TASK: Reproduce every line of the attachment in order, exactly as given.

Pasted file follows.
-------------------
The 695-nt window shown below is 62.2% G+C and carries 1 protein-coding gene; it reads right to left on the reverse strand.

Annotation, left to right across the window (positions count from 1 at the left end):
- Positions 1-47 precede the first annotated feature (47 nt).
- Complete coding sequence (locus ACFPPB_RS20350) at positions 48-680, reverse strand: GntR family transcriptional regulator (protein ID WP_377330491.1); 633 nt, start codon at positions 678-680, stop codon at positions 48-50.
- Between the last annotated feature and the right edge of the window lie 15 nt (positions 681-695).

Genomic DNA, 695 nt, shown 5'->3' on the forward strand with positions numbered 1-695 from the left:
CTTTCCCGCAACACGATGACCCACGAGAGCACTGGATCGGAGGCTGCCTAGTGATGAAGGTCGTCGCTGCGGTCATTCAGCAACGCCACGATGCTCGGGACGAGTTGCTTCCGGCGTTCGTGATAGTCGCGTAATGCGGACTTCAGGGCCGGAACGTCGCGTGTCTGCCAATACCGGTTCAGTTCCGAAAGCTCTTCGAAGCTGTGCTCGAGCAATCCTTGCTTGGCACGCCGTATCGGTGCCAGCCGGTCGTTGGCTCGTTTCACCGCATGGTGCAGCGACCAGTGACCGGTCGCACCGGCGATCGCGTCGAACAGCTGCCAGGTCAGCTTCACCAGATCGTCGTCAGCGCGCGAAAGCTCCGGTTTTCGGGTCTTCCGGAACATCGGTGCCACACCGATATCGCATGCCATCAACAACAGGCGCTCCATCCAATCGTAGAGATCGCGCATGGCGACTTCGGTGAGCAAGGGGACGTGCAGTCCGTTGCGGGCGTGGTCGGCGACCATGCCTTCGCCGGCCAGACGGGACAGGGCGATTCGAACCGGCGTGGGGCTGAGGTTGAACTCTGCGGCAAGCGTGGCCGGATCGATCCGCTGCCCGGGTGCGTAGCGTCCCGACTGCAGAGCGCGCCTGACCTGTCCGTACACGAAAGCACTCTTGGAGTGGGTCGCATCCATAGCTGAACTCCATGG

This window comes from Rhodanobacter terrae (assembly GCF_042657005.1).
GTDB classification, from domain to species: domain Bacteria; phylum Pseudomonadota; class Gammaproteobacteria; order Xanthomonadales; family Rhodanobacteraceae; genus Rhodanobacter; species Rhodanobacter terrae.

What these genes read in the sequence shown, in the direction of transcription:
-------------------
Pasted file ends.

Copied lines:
The 695-nt window shown below is 62.2% G+C and carries 1 protein-coding gene; it reads right to left on the reverse strand.

Annotation, left to right across the window (positions count from 1 at the left end):
- Positions 1-47 precede the first annotated feature (47 nt).
- Complete coding sequence (locus ACFPPB_RS20350) at positions 48-680, reverse strand: GntR family transcriptional regulator (protein ID WP_377330491.1); 633 nt, start codon at positions 678-680, stop codon at positions 48-50.
- Between the last annotated feature and the right edge of the window lie 15 nt (positions 681-695).

Genomic DNA, 695 nt, shown 5'->3' on the forward strand with positions numbered 1-695 from the left:
CTTTCCCGCAACACGATGACCCACGAGAGCACTGGATCGGAGGCTGCCTAGTGATGAAGGTCGTCGCTGCGGTCATTCAGCAACGCCACGATGCTCGGGACGAGTTGCTTCCGGCGTTCGTGATAGTCGCGTAATGCGGACTTCAGGGCCGGAACGTCGCGTGTCTGCCAATACCGGTTCAGTTCCGAAAGCTCTTCGAAGCTGTGCTCGAGCAATCCTTGCTTGGCACGCCGTATCGGTGCCAGCCGGTCGTTGGCTCGTTTCACCGCATGGTGCAGCGACCAGTGACCGGTCGCACCGGCGATCGCGTCGAACAGCTGCCAGGTCAGCTTCACCAGATCGTCGTCAGCGCGCGAAAGCTCCGGTTTTCGGGTCTTCCGGAACATCGGTGCCACACCGATATCGCATGCCATCAACAACAGGCGCTCCATCCAATCGTAGAGATCGCGCATGGCGACTTCGGTGAGCAAGGGGACGTGCAGTCCGTTGCGGGCGTGGTCGGCGACCATGCCTTCGCCGGCCAGACGGGACAGGGCGATTCGAACCGGCGTGGGGCTGAGGTTGAACTCTGCGGCAAGCGTGGCCGGATCGATCCGCTGCCCGGGTGCGTAGCGTCCCGACTGCAGAGCGCGCCTGACCTGTCCGTACACGAAAGCACTCTTGGAGTGGGTCGCATCCATAGCTGAACTCCATGG

This window comes from Rhodanobacter terrae (assembly GCF_042657005.1).
GTDB classification, from domain to species: domain Bacteria; phylum Pseudomonadota; class Gammaproteobacteria; order Xanthomonadales; family Rhodanobacteraceae; genus Rhodanobacter; species Rhodanobacter terrae.

What these genes read in the sequence shown, in the direction of transcription: